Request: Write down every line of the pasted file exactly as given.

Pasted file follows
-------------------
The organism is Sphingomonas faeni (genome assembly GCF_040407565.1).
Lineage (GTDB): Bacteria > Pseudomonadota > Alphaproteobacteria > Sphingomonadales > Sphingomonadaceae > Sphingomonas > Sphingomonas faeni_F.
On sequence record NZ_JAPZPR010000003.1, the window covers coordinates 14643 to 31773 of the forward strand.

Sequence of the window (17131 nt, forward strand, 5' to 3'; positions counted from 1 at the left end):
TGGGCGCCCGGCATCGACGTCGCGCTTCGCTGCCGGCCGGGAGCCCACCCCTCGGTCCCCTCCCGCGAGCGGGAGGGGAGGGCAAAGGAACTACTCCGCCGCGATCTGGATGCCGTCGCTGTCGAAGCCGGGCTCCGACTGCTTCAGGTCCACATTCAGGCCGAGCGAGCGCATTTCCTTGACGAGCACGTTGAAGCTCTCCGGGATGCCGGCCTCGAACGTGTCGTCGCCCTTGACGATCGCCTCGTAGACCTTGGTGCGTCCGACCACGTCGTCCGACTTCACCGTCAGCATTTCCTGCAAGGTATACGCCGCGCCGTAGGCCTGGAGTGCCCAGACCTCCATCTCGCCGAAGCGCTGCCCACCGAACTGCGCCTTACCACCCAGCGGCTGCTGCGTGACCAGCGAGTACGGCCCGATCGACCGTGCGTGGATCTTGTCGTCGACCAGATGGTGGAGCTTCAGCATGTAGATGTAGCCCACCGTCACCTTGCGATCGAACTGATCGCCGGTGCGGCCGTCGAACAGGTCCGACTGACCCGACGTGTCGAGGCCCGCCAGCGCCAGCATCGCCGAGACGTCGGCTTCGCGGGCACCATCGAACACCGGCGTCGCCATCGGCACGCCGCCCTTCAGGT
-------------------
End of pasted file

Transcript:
The organism is Sphingomonas faeni (genome assembly GCF_040407565.1).
Lineage (GTDB): Bacteria > Pseudomonadota > Alphaproteobacteria > Sphingomonadales > Sphingomonadaceae > Sphingomonas > Sphingomonas faeni_F.
On sequence record NZ_JAPZPR010000003.1, the window covers coordinates 14643 to 31773 of the forward strand.

Sequence of the window (17131 nt, forward strand, 5' to 3'; positions counted from 1 at the left end):
TGGGCGCCCGGCATCGACGTCGCGCTTCGCTGCCGGCCGGGAGCCCACCCCTCGGTCCCCTCCCGCGAGCGGGAGGGGAGGGCAAAGGAACTACTCCGCCGCGATCTGGATGCCGTCGCTGTCGAAGCCGGGCTCCGACTGCTTCAGGTCCACATTCAGGCCGAGCGAGCGCATTTCCTTGACGAGCACGTTGAAGCTCTCCGGGATGCCGGCCTCGAACGTGTCGTCGCCCTTGACGATCGCCTCGTAGACCTTGGTGCGTCCGACCACGTCGTCCGACTTCACCGTCAGCATTTCCTGCAAGGTATACGCCGCGCCGTAGGCCTGGAGTGCCCAGACCTCCATCTCGCCGAAGCGCTGCCCACCGAACTGCGCCTTACCACCCAGCGGCTGCTGCGTGACCAGCGAGTACGGCCCGATCGACCGTGCGTGGATCTTGTCGTCGACCAGATGGTGGAGCTTCAGCATGTAGATGTAGCCCACCGTCACCTTGCGATCGAACTGATCGCCGGTGCGGCCGTCGAACAGGTCCGACTGACCCGACGTGTCGAGGCCCGCCAGCGCCAGCATCGCCGAGACGTCGGCTTCGCGGGCACCATCGAACACCGGCGTCGCCATCGGCACGCCGCCCTTCAGGT